I don't see any reason that you couldn't approach a UI designer with the linked wireframes. However I would include some idea of what the product concept is when presenting your ideas. I see that you have a lot of piecemeal interactions (header like pinterest, layout like revision 3, etc) so you should make sure your pieces are serving your user in achieving the goal of your product.
If you're designing a responsive site, then you should definitely pay attention to how the site and interactions are going to change as you scale the browser window. Know what platforms you're trying to support. Is this interface you've designed going to look good and be useable on an iphone? How about a tablet? It helps to design with your target platforms in mind so that you know how the layout will change and at what breakpoints these changes will occur.
You can go either way on this, I feel. If you can find a UI designer who is also extremely good at front-end development then you're set - but things will take longer as you have 1 resource working on both the design and the development. Pairing a designer with a dev is a little more typical, but having the two communicate and work through problems between the design and how it's implemented is essential to developing a good product. Design, develop, test, repeat.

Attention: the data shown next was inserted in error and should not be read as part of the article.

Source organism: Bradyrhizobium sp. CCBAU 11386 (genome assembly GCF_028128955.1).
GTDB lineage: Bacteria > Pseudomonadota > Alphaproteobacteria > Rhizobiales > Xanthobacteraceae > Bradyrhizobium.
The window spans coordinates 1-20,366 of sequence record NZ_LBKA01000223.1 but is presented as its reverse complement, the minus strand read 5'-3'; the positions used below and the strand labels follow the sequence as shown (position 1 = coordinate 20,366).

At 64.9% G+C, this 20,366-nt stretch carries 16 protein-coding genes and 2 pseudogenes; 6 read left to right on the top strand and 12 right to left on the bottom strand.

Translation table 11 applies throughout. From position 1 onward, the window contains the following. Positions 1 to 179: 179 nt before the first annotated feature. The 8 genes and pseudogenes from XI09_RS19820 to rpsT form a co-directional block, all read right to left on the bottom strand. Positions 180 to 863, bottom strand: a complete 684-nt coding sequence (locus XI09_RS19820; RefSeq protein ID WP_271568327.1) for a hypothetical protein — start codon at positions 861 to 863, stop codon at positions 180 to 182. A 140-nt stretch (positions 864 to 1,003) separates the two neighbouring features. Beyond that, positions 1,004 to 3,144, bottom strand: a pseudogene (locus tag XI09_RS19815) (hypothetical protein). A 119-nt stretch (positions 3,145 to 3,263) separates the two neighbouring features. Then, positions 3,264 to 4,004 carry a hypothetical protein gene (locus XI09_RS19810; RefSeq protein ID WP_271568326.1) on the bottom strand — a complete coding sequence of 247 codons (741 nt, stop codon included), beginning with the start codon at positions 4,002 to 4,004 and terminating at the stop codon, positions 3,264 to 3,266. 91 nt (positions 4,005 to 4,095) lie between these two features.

Their are a multitude of concerns within the process of creating a product, and too many to list here. A few things to look out for:
Sketch the hell out of your wireframes. If you can, test them with potential users to see if they understand the interface, and if the layout, menus, different sections are clear and navigable to a user prior to diving into UI Design. If you dump a lot of time into putting polish onto a wireframe that was wrong to begin with then you're just wasting time. Something can look good and still suck if it wasn't designed well from the start.
Your designer should be working with the developer throughout the design process to verify that their designs are technically feasible.
Make sure that your developer is using the right technology for the job.
Prototype interfaces to make sure they function the way you want before wiring them up. Prototyping your interface and interactions quickly and testing them can be less time consuming than developing a full product to find out that your design and interactions suck and you need to start over again.
Hope some of that helps.